The Mexican Army says that six different gangs are currently fighting for control of Jalisco, making the populous Pacific state a microcosm of the shifting alliances and ever-changing fronts of battles raging across the nation.

As Excelsior reported, General Genaro Fausto Lozano pointed to six gangs fighting for control of Jalisco: the Sinaloa Cartel, the Jalisco Cartel - New Generation (CJNG, for its initials in Spanish), the Resistance, the Caballeros Templarios, the Familia Michoacana, and the Beltran Leyva Organization.

The absence of the Zetas from this list is striking. If Lozano is correct in excluding them, this would mark a sudden shift in the local landscape, but logic suggests it was simply an oversight by the military commander. Last fall, the Zetas were blamed for the massacre of dozens of youths, whose bodies were left inside a truck parked in the middle of Guadalajara. In October, an Excelsior reporter rode along with a military detachment as they searched for Zetas (and other gangs) along the Zacatecas-Jalisco border region. And last year, an article by two government officials, one of whom was Interior Secretary Alejandro Poire, detailed the incursion of the Zetas into the region as far back as 2010.

In any event, the collection of gangs mentioned by Lozano includes both recently emerging, primarily local groups (the Resistance and the CJNG) and the transnational gangs for which Mexico is notorious (principally the Sinaloa Cartel). The larger gangs often pair up with locals to fight a common enemy, but the patchwork of alliances does little to smooth over what is an increasingly chaotic situation.

Indeed, it is often exceedingly difficult to determine the composition of the alliances on a given day, or tell where the dividing lines are. The CJNG are said to be the local agents of the Sinaloa Cartel, because they have a common enemy (the Zetas) and because they are thought to be staffed by the former lieutenants of deceased Sinaloa capo Nacho Coronel.

But it’s not clear that the links between the two groups are particularly extensive or that they will prove enduring. It’s perhaps noteworthy that Coronel’s old subordinates regrouped under a new name, rather than incorporating themselves into the Sinaloa Cartel. It is also worth mentioning that the CJNG play for the Zetas stronghold of Veracruz comes without any conspicuous role from their supposed masters in the Sinaloa foothills. And on at least one occasion, a message left with a dead body and signed by the CJNG has taunted Sinaloa.

The nuances of the relationships among the other gangs operating in Jalisco are similarly unclear. The Resistance has been described as allied to the Zetas and to the Familia Michoacana, though other reports have depicted them as enemies of both these groups. This interplay among the Jalisco gangs demonstrates that, contrary to the widespread belief that all smaller groups are subsidiaries to one of the larger networks, the low-level gangs have been able to carve out an autonomous toehold.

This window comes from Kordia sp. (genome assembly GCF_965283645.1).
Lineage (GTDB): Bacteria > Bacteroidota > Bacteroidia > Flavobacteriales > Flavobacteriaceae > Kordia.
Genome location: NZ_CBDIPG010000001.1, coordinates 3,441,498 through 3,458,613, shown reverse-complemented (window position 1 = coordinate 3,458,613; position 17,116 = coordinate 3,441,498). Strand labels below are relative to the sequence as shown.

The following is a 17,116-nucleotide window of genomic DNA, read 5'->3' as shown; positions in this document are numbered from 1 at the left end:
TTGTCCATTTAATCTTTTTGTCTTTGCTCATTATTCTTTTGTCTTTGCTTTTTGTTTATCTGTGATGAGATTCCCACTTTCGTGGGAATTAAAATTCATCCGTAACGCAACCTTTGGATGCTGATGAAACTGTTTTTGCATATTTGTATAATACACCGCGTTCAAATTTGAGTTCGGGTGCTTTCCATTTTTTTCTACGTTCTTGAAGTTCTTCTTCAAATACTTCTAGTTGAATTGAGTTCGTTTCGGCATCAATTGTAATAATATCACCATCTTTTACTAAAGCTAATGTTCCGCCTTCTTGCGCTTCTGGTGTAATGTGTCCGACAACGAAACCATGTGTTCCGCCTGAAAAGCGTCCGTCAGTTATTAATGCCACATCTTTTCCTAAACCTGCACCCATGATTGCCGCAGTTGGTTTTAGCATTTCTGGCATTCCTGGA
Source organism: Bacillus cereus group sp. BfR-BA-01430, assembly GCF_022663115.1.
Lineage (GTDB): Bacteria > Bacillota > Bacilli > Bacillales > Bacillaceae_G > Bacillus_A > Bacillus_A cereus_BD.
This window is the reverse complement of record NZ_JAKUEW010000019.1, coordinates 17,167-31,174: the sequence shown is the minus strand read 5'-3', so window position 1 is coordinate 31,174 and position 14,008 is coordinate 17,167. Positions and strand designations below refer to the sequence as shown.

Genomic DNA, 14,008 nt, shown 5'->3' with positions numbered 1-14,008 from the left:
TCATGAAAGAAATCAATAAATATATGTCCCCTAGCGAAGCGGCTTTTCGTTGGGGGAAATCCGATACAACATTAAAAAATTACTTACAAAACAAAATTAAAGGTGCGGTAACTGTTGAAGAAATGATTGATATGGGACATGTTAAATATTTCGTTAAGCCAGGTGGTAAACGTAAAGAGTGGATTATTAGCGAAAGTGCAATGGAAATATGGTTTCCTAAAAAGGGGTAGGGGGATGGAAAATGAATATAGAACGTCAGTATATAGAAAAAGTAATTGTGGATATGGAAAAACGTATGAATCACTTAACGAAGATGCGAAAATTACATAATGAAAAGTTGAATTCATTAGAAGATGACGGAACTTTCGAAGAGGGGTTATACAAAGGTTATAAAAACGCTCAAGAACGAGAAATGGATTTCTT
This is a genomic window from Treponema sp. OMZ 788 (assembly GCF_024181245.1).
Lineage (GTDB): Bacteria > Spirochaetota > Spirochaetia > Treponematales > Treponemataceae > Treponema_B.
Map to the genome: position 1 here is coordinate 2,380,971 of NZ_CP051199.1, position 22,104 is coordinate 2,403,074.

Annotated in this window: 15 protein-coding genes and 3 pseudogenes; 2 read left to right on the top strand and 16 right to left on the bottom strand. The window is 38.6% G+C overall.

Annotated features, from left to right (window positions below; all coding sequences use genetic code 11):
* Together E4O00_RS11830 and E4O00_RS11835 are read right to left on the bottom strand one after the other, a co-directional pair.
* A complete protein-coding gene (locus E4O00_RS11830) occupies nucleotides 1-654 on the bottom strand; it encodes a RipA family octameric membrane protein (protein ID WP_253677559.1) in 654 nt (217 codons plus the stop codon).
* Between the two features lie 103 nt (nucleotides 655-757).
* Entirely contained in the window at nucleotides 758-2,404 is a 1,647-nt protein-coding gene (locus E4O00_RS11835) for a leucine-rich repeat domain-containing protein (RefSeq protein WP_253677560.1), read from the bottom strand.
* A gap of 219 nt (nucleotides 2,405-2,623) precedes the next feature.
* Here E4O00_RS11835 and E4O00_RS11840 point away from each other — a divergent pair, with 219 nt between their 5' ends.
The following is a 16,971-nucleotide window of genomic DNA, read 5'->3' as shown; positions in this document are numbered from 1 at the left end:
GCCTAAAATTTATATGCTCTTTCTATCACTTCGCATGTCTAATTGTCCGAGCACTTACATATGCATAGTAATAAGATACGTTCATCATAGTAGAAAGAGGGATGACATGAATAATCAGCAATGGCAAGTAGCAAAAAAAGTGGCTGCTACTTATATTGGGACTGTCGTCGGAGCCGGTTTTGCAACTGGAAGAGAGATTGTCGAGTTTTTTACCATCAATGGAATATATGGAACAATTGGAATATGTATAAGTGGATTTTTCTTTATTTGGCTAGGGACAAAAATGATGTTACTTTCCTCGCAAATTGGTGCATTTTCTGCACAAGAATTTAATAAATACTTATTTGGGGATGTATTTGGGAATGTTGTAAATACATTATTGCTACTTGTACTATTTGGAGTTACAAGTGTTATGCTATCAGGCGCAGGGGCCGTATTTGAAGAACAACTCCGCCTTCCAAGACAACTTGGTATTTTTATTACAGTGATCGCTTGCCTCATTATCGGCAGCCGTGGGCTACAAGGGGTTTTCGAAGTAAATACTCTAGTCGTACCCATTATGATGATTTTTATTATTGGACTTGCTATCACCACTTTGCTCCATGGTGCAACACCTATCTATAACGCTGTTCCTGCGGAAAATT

The local gangs operating in Jalisco and elsewhere also demonstrate that the model of the transnational group, controlling every step of production and transportation, is less and less relevant to today's Mexico. Many of the gangs in Jalisco have no known connections to Colombia, nor do they control valuable plazas in the border region, nor do they have retail partners in the US. These groups, and others like them in Acapulco and elsewhere, either buy into another gang's smuggling network in order to ship drugs northward, or they extract their profits from the local population, whether through extortion, kidnapping, car-jacking, or retail drug sales.

In this sense, Jalisco reflects one of the most important criminal dynamics across Mexico. Around the country, such smaller groups have emerged from the splinters of larger gangs brought down by competition and government pursuit. The growth of these regional gangs and the relative weakening of the hegemonic gangs has typically been a force for bloodshed. The upsurge in killings in Mexico amid this process is well documented, and has affected Jalisco over the past two years in particular: according to the National System of Public Security, the number of murders in the state leaped from 570 to 882 from 2009 to 2010, and jumped to more than 1,100 in the first 11 months of last year.